The fuel flows from the tank (1) via a coarse filter/water trap (2) to the two electric fuel pumps (3) connected in series. [Figure 11-9] From the pumps, fuel passes on via the fuel pressure control (4) to the two carburetors (5). Parallel to each fuel pump is a separate check valve (6) installed via the return line (7) that allows surplus fuel to flow back to the fuel tank. Inspection for possible constriction of diameter or obstruction must be accomplished to avoid overflowing of fuel from the carburetors. The return line must not have any resistance to flow. The fuel pressure control ensures that the fuel pressure is always maintained approximately 0.25 bar (3.63 pounds per square inch (psi)) above the variable boost pressure in the airbox and thus, ensures proper operation of the carburetors.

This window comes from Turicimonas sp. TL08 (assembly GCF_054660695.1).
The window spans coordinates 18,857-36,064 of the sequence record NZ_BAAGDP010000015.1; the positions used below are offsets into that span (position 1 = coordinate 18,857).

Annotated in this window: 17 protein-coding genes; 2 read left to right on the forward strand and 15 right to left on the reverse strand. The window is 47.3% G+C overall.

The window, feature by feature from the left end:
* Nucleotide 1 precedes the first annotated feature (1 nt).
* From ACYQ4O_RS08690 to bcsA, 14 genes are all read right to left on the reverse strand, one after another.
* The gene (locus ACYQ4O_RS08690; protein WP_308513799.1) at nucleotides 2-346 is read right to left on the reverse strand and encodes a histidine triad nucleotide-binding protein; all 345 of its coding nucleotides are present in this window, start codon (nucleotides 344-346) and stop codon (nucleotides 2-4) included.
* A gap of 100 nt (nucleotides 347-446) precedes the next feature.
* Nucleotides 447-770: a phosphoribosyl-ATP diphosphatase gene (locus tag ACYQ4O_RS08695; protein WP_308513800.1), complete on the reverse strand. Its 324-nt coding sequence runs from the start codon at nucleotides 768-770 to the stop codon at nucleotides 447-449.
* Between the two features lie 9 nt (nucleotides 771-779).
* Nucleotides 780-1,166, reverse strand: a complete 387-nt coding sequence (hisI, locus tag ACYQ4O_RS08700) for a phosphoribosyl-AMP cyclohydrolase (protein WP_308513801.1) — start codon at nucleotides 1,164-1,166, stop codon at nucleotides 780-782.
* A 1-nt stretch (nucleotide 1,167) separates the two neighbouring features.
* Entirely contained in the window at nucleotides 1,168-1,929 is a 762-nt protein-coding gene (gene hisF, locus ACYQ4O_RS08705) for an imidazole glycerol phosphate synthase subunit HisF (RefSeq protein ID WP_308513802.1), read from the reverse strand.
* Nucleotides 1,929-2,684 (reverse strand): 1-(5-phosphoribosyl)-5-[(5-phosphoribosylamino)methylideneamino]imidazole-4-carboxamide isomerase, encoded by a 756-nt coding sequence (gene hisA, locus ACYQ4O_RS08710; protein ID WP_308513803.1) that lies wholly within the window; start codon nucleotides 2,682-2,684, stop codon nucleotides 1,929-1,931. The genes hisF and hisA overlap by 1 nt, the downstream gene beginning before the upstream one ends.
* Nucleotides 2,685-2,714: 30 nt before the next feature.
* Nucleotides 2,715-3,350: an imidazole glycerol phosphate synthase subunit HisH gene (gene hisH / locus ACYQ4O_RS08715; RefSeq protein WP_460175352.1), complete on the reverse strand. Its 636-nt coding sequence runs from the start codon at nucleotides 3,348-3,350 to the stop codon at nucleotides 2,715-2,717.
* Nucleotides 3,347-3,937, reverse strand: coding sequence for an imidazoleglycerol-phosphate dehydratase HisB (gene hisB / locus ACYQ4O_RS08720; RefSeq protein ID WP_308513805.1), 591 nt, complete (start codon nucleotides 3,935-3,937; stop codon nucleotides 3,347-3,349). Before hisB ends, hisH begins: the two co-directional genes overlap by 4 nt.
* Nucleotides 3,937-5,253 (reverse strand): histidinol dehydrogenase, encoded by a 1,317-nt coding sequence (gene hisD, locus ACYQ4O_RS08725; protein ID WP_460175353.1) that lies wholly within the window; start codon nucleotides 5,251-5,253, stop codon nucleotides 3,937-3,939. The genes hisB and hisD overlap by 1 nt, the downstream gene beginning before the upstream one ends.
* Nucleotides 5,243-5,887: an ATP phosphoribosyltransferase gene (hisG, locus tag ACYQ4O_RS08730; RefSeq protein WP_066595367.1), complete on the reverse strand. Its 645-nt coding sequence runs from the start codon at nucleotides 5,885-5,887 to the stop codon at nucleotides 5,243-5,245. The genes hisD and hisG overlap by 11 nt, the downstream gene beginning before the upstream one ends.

The Rotax 914 engine is provided with a dry, sump-forced lubrication system with a main oil pump with integrated pressure regulator and an additional suction pump. [Figure 11-10] The oil pumps are driven by the camshaft. The main oil pump draws oil from the oil tank (1) via the oil cooler (2) and forces it through the oil filter to the points of lubrication. It also lubricates the plain bearings of the turbocharger and the propeller governor. The surplus oil emerging from the points of lubrication accumulates on the bottom of crankcase and is forced back to the oil tank by the blow-by gases. The turbocharger is lubricated via a separate oil line (from the main oil pump). The oil emerging from the lower placed turbocharger collects in the oil sump by a separate pump and is pumped back to the oil tank via the oil line (3). The oil circuit is vented via bore (5) in the oil tank. There is an oil temperature sensor in the oil pump flange for reading of the oil inlet temperature.